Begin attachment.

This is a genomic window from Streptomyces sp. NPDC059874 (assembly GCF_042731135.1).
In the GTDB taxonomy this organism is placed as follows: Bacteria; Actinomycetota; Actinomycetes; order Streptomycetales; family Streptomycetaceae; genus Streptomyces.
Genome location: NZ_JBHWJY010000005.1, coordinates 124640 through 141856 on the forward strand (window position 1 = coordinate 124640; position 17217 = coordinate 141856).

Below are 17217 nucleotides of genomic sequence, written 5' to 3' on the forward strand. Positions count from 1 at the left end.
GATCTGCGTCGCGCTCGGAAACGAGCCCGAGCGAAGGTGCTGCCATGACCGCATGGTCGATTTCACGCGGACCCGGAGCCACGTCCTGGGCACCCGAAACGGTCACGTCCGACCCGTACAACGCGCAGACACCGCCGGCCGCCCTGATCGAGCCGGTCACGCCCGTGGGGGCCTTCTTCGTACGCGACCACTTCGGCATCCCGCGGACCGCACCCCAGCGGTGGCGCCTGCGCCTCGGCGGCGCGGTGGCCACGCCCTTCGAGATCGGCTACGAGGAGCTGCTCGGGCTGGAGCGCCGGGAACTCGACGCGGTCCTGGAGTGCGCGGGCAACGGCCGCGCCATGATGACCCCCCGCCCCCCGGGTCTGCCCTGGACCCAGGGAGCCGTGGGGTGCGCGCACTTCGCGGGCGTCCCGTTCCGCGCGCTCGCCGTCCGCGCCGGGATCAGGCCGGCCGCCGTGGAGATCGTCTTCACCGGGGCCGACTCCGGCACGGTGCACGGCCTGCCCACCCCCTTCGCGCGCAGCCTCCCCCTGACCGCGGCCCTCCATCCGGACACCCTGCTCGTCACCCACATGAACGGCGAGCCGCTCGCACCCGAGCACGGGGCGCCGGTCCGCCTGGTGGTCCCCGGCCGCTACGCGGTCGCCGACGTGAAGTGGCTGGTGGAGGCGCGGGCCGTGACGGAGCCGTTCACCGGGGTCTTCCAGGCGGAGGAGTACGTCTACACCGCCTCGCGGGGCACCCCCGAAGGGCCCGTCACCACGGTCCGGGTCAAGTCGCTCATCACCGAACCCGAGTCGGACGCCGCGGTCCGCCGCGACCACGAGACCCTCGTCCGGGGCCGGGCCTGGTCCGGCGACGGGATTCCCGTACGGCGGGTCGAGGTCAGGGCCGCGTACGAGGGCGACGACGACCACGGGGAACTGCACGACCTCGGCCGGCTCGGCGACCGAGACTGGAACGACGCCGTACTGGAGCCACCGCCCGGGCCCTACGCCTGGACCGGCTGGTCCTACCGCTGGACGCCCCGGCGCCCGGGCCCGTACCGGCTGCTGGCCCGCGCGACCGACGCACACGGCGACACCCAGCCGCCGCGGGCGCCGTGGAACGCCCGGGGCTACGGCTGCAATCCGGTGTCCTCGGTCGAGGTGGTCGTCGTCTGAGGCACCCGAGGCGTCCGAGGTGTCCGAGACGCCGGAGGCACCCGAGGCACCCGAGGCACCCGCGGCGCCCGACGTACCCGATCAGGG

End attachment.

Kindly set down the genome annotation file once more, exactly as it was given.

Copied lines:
This is a genomic window from Streptomyces sp. NPDC059874 (assembly GCF_042731135.1).
In the GTDB taxonomy this organism is placed as follows: Bacteria; Actinomycetota; Actinomycetes; order Streptomycetales; family Streptomycetaceae; genus Streptomyces.
Genome location: NZ_JBHWJY010000005.1, coordinates 124640 through 141856 on the forward strand (window position 1 = coordinate 124640; position 17217 = coordinate 141856).

Below are 17217 nucleotides of genomic sequence, written 5' to 3' on the forward strand. Positions count from 1 at the left end.
GATCTGCGTCGCGCTCGGAAACGAGCCCGAGCGAAGGTGCTGCCATGACCGCATGGTCGATTTCACGCGGACCCGGAGCCACGTCCTGGGCACCCGAAACGGTCACGTCCGACCCGTACAACGCGCAGACACCGCCGGCCGCCCTGATCGAGCCGGTCACGCCCGTGGGGGCCTTCTTCGTACGCGACCACTTCGGCATCCCGCGGACCGCACCCCAGCGGTGGCGCCTGCGCCTCGGCGGCGCGGTGGCCACGCCCTTCGAGATCGGCTACGAGGAGCTGCTCGGGCTGGAGCGCCGGGAACTCGACGCGGTCCTGGAGTGCGCGGGCAACGGCCGCGCCATGATGACCCCCCGCCCCCCGGGTCTGCCCTGGACCCAGGGAGCCGTGGGGTGCGCGCACTTCGCGGGCGTCCCGTTCCGCGCGCTCGCCGTCCGCGCCGGGATCAGGCCGGCCGCCGTGGAGATCGTCTTCACCGGGGCCGACTCCGGCACGGTGCACGGCCTGCCCACCCCCTTCGCGCGCAGCCTCCCCCTGACCGCGGCCCTCCATCCGGACACCCTGCTCGTCACCCACATGAACGGCGAGCCGCTCGCACCCGAGCACGGGGCGCCGGTCCGCCTGGTGGTCCCCGGCCGCTACGCGGTCGCCGACGTGAAGTGGCTGGTGGAGGCGCGGGCCGTGACGGAGCCGTTCACCGGGGTCTTCCAGGCGGAGGAGTACGTCTACACCGCCTCGCGGGGCACCCCCGAAGGGCCCGTCACCACGGTCCGGGTCAAGTCGCTCATCACCGAACCCGAGTCGGACGCCGCGGTCCGCCGCGACCACGAGACCCTCGTCCGGGGCCGGGCCTGGTCCGGCGACGGGATTCCCGTACGGCGGGTCGAGGTCAGGGCCGCGTACGAGGGCGACGACGACCACGGGGAACTGCACGACCTCGGCCGGCTCGGCGACCGAGACTGGAACGACGCCGTACTGGAGCCACCGCCCGGGCCCTACGCCTGGACCGGCTGGTCCTACCGCTGGACGCCCCGGCGCCCGGGCCCGTACCGGCTGCTGGCCCGCGCGACCGACGCACACGGCGACACCCAGCCGCCGCGGGCGCCGTGGAACGCCCGGGGCTACGGCTGCAATCCGGTGTCCTCGGTCGAGGTGGTCGTCGTCTGAGGCACCCGAGGCGTCCGAGGTGTCCGAGACGCCGGAGGCACCCGAGGCACCCGAGGCACCCGCGGCGCCCGACGTACCCGATCAGGG